The Secretary of State for Defence and the Attorney General yesterday sued the Guardian for the return of a secret document as part of their attempt to discover the identity of the person who leaked it to the newspaper in October.
The Guardian resisted the move at a High Court hearing before Mr Justice Scott on the grounds that an untested clause of the 1981 Contempt of Court Act allows newspapers to protect their sources of information.
The court heard that on October 20 the Secretary of State for Defence, Mr Michael Heseltine, wrote a memo marked ‘secret’ to the Prime Minister in which he told her that cruise missiles were expected to arrive at RAF Greenham Common on November 1 and explained his plans for dealing with the ensuing parliamentary and public debate.
On the next evening a copy of the memo arrived on the Guardian news desk and, after checking its contents with the Ministry of Defence, the newspaper published a front-page story disclosing the planned arrival date of the missiles. Ten days later, on the eve of a parliamentary debate on the subject, the newspaper published the full text of the memo.
In an affidavit, the principal establishment officer of the Ministry of Defence, Mr Richard Hastie-Smith, said that the leak was “of the gravest importance to the continued maintenance of national security” and a threat to the relationship between the UK and her allies, who would be unable to entrust secret documents to the government for fear of having them leaked.
Mr Simon Brown, representing the Crown, said that Mr Heseltine had distributed only seven copies of the memo. Markings on the Guardian’s photostat could indicate which of the seven copies had been leaked. “The leak must be identified to safeguard future security,” he said.
The editor of the Guardian, Mr Peter Preston, said in an affidavit that the Guardian had a responsibility to its sources, even when their identity was not known. “The duty exists because it is in the public interest that people who give information to newspapers should have every protection that a newspaper can provide,” he said.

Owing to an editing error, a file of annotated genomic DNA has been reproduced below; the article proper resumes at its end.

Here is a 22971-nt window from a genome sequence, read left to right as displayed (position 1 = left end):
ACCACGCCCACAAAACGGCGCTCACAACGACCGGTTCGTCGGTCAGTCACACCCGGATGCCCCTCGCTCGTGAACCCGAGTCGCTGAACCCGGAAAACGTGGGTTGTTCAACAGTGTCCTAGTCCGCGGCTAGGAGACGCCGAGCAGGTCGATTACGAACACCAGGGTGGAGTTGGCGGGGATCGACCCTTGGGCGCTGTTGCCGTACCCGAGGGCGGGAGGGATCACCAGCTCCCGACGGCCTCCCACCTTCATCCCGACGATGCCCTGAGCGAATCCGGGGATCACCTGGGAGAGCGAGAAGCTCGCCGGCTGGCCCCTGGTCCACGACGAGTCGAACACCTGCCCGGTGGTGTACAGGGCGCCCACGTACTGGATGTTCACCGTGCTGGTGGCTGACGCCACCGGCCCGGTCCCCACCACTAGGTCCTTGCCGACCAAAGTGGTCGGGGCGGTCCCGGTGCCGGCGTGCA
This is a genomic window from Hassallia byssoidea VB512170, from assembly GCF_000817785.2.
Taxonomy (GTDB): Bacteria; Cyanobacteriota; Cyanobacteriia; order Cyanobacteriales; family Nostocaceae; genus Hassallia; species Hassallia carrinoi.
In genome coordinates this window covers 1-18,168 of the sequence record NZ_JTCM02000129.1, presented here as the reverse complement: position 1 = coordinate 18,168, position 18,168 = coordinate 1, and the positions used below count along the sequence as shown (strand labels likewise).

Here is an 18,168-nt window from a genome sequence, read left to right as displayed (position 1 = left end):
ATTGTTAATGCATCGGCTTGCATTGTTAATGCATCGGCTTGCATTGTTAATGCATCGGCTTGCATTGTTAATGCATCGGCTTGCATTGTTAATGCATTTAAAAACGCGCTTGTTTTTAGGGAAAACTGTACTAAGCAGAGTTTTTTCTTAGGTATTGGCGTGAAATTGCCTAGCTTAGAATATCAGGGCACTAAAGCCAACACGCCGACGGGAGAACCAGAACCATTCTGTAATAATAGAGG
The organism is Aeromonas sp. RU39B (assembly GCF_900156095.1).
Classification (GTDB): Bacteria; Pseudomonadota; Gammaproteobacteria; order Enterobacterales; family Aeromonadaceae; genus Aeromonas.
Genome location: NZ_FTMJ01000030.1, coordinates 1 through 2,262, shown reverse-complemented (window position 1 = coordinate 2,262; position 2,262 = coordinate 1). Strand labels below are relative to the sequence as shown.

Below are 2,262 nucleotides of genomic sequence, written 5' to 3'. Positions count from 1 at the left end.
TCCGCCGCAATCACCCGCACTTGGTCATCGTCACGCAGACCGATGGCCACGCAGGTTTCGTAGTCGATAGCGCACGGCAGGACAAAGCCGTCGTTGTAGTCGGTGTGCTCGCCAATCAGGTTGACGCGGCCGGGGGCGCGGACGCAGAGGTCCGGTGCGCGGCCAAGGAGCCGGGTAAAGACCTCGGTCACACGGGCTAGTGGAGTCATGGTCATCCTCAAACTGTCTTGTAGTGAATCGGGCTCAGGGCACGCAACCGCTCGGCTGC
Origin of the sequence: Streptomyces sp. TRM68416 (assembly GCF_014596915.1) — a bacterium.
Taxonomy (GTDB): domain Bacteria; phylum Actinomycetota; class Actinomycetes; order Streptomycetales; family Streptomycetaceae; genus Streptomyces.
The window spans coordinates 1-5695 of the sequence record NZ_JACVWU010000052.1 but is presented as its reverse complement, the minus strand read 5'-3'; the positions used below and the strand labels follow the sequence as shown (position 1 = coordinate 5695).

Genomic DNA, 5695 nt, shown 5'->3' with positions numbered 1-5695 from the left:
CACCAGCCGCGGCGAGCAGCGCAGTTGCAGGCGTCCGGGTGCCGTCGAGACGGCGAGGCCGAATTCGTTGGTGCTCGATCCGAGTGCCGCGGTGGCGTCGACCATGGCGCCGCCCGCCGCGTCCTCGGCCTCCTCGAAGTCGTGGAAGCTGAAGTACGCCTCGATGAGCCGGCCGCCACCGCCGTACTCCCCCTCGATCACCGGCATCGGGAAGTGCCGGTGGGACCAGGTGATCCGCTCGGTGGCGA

Lord Rawlinson, representing the Guardian, argued that the court should not order the return of the document because under section 10 of the 1981 Contempt of Court Act “no court may require a person to disclose the source of information contained in a publication for which he is responsible, unless it is established to the satisfaction of the court that disclosure is necessary in the interests of justice or national security or for the prevention of disorder or crime.”
Mr Brown said that this section did not help the Guardian, firstly, because it covered the disclosure of sources and not the return of property to its rightful owners; and secondly because “it would be difficult to find a stronger case of disclosure being in the interests of national security.”
Both sides agreed that the leaking of Mr Heseltine’s memo had not in itself prejudiced national security, but Mr Brown argued that the existence of a civil servant who was prepared to leak secret documents on sensitive subjects amounted to a threat to future security, which had to be checked. He indicated that the person responsible for the leak faced prosecution under the Official Secrets Act.
Lord Rawlinson added that the newspaper had taken care not to publish anything which might prejudice national security and that, in making its initial check on the contents of the memo, it had encountered no order or request to stop publication.
Mr Justice Scott is expected to deliver judgment in the case today.